What attracted you to become a therapist?
For more than 10 years, I was working as an account executive for an international advertising agency and then as an advertising manager for the multinational. As part of my job, I had to organise consumer focus groups, where we introduced new products allowing customers to discuss them.
What struck me when observing these groups is how quickly discussion switched from the product to husbands, jobs or children. How leaders of the group became immediately apparent and started “running the show”. All that incited my interest in group psychology and in psychology in general. I started reading a lot on a subject and, when a change in personal circumstances meant that I had to leave my job, I decided to train as a psychotherapist.
Where did you train?
I trained in the legendary Metanoia Institute, at the Transactional Analysis department. Looking back and comparing experiences of my colleagues, I could honestly say that I got the best training available at the time.
What sort of people do you usually see?
I usually work one-to-one, but I also do some couple’s work as well.
My clients are highly functioning individuals, struggling with a certain situation or event in their lives and knowing that it is up to them to make a change.
What do you like about being a therapist?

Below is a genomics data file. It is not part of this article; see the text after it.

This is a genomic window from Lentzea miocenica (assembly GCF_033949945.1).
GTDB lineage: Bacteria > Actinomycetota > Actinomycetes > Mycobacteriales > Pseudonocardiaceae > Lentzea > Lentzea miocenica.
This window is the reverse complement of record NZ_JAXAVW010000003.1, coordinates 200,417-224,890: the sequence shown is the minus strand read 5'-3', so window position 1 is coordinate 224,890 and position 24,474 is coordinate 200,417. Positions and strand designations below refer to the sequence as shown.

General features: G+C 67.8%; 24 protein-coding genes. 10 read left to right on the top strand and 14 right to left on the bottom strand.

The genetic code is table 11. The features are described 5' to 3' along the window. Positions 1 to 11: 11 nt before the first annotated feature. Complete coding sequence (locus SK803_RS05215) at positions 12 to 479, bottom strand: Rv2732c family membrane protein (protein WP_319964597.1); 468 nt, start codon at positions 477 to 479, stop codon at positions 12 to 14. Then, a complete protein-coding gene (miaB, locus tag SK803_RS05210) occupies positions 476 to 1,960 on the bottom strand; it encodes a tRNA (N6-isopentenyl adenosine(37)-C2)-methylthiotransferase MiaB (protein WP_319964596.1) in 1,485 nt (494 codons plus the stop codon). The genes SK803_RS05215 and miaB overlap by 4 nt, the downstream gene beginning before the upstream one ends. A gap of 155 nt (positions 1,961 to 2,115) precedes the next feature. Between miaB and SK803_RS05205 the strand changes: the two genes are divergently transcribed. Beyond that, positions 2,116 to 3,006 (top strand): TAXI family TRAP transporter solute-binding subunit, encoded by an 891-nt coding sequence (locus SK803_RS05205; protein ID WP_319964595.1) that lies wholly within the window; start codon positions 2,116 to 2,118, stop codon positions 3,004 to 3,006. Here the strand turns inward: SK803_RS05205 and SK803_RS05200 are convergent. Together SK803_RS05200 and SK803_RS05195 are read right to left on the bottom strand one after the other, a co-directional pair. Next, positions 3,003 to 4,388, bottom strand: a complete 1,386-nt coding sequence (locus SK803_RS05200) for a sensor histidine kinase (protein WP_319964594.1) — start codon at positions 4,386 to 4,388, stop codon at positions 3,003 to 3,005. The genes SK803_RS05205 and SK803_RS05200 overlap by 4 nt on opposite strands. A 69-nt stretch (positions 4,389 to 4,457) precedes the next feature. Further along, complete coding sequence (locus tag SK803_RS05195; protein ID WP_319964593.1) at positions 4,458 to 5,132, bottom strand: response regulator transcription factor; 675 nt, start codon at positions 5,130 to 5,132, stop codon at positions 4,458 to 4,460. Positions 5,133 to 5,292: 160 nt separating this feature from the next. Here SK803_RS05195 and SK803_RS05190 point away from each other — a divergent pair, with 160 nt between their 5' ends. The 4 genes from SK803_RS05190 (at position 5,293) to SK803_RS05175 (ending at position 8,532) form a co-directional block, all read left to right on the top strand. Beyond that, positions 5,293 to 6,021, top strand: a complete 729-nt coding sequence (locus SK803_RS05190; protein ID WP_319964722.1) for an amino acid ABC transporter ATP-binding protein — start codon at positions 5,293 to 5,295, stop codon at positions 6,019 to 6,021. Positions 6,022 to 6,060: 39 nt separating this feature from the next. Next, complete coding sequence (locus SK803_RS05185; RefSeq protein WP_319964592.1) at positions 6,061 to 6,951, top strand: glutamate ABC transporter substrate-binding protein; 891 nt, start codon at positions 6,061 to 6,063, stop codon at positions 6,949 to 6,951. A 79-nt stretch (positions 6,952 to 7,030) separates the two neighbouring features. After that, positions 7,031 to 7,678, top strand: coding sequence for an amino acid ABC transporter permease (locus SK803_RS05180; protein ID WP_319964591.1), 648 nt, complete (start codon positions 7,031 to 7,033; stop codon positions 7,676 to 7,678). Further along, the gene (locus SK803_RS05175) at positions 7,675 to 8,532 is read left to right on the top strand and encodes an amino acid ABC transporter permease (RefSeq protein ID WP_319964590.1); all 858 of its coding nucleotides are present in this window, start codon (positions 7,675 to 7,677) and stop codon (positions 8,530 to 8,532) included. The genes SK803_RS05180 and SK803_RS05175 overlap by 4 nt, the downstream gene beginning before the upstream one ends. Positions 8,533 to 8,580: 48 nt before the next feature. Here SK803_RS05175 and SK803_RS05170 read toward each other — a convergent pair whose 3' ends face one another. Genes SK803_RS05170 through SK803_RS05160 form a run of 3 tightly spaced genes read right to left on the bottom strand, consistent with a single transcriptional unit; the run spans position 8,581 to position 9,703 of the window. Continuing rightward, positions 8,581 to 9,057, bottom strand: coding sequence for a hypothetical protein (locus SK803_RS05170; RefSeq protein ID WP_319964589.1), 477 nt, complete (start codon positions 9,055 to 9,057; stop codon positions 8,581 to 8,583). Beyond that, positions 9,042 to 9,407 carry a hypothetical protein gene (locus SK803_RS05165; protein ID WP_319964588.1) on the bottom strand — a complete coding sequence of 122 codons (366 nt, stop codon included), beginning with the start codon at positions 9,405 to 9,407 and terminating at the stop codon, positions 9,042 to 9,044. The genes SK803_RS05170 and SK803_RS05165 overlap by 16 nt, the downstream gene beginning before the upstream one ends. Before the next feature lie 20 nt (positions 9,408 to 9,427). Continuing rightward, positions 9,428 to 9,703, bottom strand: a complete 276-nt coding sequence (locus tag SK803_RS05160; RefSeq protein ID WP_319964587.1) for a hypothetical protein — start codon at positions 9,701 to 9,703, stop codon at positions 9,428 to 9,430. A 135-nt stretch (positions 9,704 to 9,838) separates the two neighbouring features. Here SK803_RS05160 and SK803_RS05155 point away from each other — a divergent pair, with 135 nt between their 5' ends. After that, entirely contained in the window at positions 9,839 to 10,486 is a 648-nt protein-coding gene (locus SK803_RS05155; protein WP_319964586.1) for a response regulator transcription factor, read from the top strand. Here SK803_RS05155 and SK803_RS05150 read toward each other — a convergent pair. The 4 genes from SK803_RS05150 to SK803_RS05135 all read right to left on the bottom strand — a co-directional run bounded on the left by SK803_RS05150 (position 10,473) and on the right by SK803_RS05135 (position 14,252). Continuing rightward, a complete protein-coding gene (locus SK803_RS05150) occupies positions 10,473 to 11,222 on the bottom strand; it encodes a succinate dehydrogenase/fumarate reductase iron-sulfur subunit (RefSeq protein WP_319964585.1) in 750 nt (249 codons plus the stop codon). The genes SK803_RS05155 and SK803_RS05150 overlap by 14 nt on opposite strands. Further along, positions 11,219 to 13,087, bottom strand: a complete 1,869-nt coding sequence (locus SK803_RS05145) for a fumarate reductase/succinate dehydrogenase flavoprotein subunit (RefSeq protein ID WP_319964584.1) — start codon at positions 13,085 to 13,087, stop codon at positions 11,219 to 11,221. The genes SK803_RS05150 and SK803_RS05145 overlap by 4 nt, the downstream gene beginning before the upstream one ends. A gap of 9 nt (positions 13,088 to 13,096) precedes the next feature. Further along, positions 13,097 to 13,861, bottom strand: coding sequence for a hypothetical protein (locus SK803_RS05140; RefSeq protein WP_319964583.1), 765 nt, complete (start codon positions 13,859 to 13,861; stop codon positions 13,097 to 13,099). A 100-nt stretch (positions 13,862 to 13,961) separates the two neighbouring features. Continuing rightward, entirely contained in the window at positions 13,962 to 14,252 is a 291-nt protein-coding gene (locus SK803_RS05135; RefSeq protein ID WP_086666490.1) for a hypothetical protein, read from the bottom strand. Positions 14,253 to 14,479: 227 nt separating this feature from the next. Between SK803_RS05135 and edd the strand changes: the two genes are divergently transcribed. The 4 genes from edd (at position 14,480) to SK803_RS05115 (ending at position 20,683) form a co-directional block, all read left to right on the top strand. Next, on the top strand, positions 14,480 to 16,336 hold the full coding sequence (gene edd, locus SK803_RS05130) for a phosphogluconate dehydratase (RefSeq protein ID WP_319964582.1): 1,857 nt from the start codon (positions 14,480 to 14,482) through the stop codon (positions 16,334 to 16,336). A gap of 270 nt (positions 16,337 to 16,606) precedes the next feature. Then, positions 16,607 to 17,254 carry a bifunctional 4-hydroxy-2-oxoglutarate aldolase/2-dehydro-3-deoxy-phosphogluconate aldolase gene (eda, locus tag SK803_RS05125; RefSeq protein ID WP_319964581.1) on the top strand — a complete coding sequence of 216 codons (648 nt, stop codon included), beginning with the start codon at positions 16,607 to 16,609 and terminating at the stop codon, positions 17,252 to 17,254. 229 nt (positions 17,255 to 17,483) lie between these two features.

I like being able to offer simple suggestions, techniques or just a different point of view, that can make all the difference.
But most of all I love listening to human stories. Sometimes I feel my work is that of a detective, looking for clues and gathering evidence.
What is less pleasant?
When I get a client I know I am unable to help, usually when the help of a psychiatrist is needed. I always make sure to refer the client to the right professional.
How long you’ve been with welldoing.org and what you think of us?
I have been with welldoing.org for a few years now and really like it. The booking system is easy: I have yet to try the payment system.
Do you ever suggest books or apps to clients?
Sometimes, if a particular app or a book is suitable.
What you do for your own mental health?
Regular yoga practice keeps me sane. Kundalini yoga has amazing breathing meditations which literally wipe your mind clear. Also walking outdoors and being with friends and family.
You are a therapist in London. What can you share with us about seeing clients here?
I work in Mayfair, Davies street. I love that it is so central yet so quiet, it is just two minutes walk from Bond Street station.
What’s your consultation room like?
The rooms are cosy and beautiful, and always have fresh flowers. There are books on the shelves – classics and therapy books, we are welcome to borrow them. There is also a reception and a waiting area.
What do you wish people knew about therapy?
I wish people could see that therapy is a best way to get to know yourself and to turn your life around. It does not have to last for ages, sometimes one session can make all the difference.
What did you learn about yourself in therapy?
Loosely quoting [psychologist and author] Petruska Clarkson – I have discovered many parts of my life that I was not living and am now deciding if I want to live them.